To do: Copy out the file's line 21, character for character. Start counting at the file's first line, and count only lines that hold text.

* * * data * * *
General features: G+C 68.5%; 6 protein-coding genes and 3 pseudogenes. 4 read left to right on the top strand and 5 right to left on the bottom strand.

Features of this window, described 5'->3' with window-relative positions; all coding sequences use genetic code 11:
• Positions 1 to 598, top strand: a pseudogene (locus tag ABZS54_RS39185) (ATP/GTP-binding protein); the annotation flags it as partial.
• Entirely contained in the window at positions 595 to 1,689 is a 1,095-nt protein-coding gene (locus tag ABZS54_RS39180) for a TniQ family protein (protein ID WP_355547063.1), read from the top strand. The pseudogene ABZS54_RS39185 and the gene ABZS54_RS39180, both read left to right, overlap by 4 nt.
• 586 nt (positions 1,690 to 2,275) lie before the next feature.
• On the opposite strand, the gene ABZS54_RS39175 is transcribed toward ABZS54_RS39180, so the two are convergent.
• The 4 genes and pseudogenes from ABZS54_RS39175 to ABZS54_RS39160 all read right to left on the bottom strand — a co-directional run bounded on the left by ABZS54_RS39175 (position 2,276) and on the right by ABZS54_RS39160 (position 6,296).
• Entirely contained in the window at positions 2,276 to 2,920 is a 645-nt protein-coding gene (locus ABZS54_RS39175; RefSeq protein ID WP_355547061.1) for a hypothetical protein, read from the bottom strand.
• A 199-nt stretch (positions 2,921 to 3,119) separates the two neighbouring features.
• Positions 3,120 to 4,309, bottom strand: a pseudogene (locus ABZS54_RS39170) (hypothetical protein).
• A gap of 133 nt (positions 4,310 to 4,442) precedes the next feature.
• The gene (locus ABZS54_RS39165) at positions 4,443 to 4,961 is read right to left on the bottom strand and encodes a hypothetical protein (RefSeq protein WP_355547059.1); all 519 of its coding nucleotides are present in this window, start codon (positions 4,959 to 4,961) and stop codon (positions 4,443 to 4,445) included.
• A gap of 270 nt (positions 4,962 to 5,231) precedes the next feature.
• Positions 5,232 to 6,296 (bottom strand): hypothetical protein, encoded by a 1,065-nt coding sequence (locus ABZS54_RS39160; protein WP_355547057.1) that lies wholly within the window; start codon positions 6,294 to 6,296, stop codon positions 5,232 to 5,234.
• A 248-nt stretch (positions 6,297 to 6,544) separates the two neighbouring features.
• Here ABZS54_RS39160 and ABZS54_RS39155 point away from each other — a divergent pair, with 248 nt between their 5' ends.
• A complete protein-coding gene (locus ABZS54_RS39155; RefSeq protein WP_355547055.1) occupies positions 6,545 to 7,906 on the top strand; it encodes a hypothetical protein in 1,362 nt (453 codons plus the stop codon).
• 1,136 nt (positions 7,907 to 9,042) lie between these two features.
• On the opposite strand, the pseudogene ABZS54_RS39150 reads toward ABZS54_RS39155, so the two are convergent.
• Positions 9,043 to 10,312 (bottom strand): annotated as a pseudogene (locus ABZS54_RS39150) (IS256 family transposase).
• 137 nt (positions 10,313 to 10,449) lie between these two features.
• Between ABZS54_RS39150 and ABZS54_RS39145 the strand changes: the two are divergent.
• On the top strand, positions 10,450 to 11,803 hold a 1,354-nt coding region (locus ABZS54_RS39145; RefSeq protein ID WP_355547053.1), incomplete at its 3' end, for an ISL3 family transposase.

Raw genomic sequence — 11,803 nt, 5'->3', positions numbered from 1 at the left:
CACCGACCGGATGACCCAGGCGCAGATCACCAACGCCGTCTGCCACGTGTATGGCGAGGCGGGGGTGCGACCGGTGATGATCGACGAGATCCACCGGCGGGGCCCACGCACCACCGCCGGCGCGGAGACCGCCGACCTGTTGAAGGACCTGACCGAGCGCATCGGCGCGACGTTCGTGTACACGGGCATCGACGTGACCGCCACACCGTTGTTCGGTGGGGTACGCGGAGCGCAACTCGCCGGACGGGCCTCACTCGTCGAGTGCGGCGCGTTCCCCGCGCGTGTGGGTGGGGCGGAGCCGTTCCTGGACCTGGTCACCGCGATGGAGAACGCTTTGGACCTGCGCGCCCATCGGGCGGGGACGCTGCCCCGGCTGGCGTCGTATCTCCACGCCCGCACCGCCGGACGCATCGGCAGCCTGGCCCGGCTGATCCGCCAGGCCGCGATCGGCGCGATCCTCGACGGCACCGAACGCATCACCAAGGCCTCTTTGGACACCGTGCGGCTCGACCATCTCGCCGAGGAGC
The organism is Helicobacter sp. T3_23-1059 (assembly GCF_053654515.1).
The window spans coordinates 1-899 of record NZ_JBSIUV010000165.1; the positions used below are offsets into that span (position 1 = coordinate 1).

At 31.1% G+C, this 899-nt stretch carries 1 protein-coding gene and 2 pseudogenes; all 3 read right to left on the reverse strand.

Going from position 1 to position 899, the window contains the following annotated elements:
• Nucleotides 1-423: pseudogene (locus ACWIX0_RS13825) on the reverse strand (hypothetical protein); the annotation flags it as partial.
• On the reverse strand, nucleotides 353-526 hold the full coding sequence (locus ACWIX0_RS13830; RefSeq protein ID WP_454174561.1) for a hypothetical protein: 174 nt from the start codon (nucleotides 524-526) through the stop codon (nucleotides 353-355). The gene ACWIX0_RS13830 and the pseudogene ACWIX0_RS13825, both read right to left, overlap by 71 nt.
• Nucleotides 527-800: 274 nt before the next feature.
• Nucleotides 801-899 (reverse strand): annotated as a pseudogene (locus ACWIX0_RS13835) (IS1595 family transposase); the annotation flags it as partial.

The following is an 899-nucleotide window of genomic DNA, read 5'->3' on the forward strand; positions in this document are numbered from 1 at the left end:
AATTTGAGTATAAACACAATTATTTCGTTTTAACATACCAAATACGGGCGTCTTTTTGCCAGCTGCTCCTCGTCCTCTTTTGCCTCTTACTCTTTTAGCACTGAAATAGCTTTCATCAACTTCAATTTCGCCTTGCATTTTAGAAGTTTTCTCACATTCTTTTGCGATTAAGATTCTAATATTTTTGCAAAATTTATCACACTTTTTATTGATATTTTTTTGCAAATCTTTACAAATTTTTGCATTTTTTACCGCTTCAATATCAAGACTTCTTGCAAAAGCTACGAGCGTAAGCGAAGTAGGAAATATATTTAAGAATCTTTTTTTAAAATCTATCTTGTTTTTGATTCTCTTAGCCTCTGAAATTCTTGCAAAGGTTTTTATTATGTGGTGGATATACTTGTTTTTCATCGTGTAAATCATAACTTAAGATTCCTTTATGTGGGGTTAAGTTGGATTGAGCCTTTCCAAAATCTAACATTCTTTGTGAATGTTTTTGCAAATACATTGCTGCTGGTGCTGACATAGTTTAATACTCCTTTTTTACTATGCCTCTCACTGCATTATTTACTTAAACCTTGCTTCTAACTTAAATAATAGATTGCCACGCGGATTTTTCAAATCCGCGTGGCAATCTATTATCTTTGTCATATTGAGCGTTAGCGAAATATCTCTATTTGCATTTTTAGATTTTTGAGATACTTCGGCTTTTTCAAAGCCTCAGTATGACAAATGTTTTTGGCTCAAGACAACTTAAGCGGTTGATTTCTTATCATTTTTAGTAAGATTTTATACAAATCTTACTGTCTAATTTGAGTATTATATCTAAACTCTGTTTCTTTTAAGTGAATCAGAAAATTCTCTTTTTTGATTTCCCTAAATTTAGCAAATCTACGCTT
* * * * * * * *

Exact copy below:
• 137 nt (positions 10,313 to 10,449) lie between these two features.